Anyone who rides a train to work likely will feel a chill down their spine upon reading today’s news stories about the locomotive engineer in control of a commuter train that crashed into a freight train in a Los Angeles suburb last September, killing 25 people and injuring another 135.
The engineer regularly sent cellphone text messages to train buffs while he ran Metrolink trains, and he sometimes allowed teenage train buffs to ride in the cab, and on one occasion, take control of the train, according to new stories based on the text message transcripts.
Talk about taking risks with riders who trust a public transit carrier to get them to their destination safely.
His employer said the the practices of engineer Robert Sanchez, who died in the Sept. 12 crash in Chatsworth, violated safety rules.
And in case you Bay Area train riders wonder, BART bars its train drivers from sending text messages or allowing riders in the control cab while operating a train, said BART spokesman Jim Allison. “Absolute no no,” he said.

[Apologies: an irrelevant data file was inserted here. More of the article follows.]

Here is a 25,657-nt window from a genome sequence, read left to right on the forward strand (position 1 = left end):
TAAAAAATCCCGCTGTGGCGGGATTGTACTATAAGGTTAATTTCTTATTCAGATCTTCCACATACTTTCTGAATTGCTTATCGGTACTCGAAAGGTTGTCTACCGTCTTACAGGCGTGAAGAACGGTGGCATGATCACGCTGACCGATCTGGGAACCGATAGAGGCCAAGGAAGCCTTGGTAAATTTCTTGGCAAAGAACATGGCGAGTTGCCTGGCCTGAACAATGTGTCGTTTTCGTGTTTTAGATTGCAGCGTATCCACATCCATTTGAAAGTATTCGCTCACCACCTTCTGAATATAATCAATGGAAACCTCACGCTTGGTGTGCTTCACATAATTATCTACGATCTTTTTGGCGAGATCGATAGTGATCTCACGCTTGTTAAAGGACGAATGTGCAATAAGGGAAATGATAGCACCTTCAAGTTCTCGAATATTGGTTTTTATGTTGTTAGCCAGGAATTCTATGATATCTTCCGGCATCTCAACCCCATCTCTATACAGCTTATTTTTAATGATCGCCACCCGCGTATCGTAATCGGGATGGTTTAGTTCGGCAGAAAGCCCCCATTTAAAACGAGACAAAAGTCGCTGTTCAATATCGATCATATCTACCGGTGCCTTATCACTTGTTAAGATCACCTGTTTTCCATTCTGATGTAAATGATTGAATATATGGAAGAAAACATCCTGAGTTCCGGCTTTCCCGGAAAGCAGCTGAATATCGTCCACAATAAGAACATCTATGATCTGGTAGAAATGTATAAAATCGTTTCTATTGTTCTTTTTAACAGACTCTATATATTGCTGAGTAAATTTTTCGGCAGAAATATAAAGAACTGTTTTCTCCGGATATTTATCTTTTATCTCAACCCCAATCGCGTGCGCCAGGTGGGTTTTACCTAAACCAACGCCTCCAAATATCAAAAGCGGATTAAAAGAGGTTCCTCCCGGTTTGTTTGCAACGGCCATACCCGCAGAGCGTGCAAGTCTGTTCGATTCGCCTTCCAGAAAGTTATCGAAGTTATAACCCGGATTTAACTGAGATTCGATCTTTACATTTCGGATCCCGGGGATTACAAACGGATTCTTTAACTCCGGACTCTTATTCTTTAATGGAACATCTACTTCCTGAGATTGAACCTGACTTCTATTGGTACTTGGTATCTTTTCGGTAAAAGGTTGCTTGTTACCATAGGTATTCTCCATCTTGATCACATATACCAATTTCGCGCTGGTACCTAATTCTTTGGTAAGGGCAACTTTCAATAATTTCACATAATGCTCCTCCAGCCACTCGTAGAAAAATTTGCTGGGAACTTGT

In text message transcripts released earlier today by the National Transportation Safety Board, the engineer of the doomed Metrolink train wrote of his plan to allow a teenager operate the locomotive on the night of the collision. The crash derailed the plan.
Messaging the teen boy about the planned ride along, Sanchez wrote: “. . . I’m REALLY looking forward to getting you in the cab and showing you how to run a locomotive.”
The boy replied, “Omg [oh my God] dude me too. Running a locomotive. Having all of that in the palms of my hands. Its a great feeling. And ill do it so good from all my practice on the simulator.”
Sanchez answered: “I’m gonna do all the radio talkin’ . . . ur gonna run the locomotive & I’m gonna tell u how to do it.”
The National Safety Transportation Board is holding a hearing into the causes of the accident.